There are men, usually less than four feet tall, who wear a great white beard and usually a red pointed hat who are very important to Scandinavian people. They are Nisser, tomte, or Nisse, (or singular is Nissen). Really a barn elf or gnome.
Nisser began as very small people, only inches high. They are now believed to be shorter than the average person, and dress in britches and knee high socks, a vest or sweater and usually a red knitted cap. There is always a twinkle in their eye.There are three of them looking at me right now.
It seems that every nationality or tribe has its legends. These legends usually include unusually big (or little) people with super powers, who can decide the fate of people or animals they come in contact with. They often require something of the people who know of them, a sacrifice, treat, or ritual that acknowledges their power. I believe this stems from the “God Hole” or need for a spiritual connection to something or someone that sits inside us.
The Nissen is a gnome-like man, who will bring luck to farmers in Norway if they give him a treat of porridge or rommegrot, (a Norwegian pudding I make at Christmas from cream, flour, butter and milk, served with melted butter, sugar and cinnamon on top), or lefse (a Norwegian flat bread made with mashed potatoes, cream and flour that looks like a tortilla that I also make at Christmas) and ale.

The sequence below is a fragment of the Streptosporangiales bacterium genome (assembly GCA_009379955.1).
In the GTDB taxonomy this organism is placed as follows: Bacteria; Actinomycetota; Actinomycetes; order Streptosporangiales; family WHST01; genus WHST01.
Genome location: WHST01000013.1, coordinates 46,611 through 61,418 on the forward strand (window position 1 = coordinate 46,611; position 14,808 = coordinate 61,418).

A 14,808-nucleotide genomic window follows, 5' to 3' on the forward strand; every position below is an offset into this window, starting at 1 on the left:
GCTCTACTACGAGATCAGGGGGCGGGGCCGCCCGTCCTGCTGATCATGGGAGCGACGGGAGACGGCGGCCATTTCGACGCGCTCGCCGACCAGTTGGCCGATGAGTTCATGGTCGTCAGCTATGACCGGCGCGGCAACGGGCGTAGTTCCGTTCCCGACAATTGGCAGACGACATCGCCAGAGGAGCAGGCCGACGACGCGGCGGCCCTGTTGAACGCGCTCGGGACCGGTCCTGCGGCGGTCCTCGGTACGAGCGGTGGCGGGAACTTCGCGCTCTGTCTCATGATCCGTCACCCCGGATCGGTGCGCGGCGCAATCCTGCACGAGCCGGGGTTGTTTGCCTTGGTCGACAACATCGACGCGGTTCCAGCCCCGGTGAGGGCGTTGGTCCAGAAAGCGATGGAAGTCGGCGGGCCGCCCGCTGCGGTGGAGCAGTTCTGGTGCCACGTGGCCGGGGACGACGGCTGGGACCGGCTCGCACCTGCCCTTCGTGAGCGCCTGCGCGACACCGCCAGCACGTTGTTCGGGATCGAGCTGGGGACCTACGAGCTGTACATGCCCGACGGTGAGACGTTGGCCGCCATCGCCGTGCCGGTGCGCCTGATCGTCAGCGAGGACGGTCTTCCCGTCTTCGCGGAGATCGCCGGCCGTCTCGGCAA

If a nissen is thwarted in his pranks, (such as his braiding of the horses’ manes or tails) the farmer may have so much bad luck, he may have to leave the farm. In the past, some believe a nissen was the spirit of the first farmer who cleared the land. Nisser bring gifts to well-behaved children at Christmas. This probably morphed from the Bishop St. Nicholas in Myra, Turkey , circa 300 A.D.
St. Nicholas did many good deeds and some miracles were attributed to him. After his death, his reputation became fuel for legends and today’s Santa Claus (or St. Nick). Some historians say Nikolaus in one language translated to Nils in Danish, and nissen in Norwegian.
There is a tale that a maid in Hallingdal, Norway didn’t really believe in the nissen, so instead of leaving his treat in the barn, ate it herself. The nissen made her dance with him by holding her hands, swinging her around and around until she was very ill and in one version looked beat up.
So, even if Christmas eve is a cold, dark night, don’t forget to leave a bowl of porridge and ale in the barn (if you have one) for your nissen, and enjoy a year of good luck. But perhaps before that, you should leave something for the “Great Pumpkin!”